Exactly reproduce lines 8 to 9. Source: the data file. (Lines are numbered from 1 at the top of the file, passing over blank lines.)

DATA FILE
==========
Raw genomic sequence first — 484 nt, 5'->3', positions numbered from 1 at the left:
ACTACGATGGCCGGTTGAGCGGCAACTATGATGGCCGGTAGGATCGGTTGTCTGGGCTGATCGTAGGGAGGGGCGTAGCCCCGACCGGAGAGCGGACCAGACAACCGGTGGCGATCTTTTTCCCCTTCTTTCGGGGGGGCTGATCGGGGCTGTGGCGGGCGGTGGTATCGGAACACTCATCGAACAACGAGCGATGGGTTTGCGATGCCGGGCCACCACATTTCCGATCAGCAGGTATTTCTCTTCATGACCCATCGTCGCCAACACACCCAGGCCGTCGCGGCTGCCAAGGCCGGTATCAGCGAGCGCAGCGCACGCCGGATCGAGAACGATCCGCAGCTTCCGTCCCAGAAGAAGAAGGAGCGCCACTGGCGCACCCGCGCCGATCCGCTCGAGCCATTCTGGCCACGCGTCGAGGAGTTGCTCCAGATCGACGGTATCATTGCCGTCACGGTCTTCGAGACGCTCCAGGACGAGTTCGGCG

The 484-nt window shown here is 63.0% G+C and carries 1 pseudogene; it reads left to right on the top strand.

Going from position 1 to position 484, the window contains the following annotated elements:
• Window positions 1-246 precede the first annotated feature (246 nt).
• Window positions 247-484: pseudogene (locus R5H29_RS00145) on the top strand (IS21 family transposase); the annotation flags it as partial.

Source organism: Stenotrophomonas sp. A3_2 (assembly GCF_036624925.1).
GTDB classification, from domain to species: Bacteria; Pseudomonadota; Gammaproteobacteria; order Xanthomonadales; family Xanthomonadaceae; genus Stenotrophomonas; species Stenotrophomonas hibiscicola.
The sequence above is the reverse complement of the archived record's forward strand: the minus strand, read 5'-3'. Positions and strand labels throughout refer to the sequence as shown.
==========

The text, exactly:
GTDB classification, from domain to species: Bacteria; Pseudomonadota; Gammaproteobacteria; order Xanthomonadales; family Xanthomonadaceae; genus Stenotrophomonas; species Stenotrophomonas hibiscicola.
The sequence above is the reverse complement of the archived record's forward strand: the minus strand, read 5'-3'. Positions and strand labels throughout refer to the sequence as shown.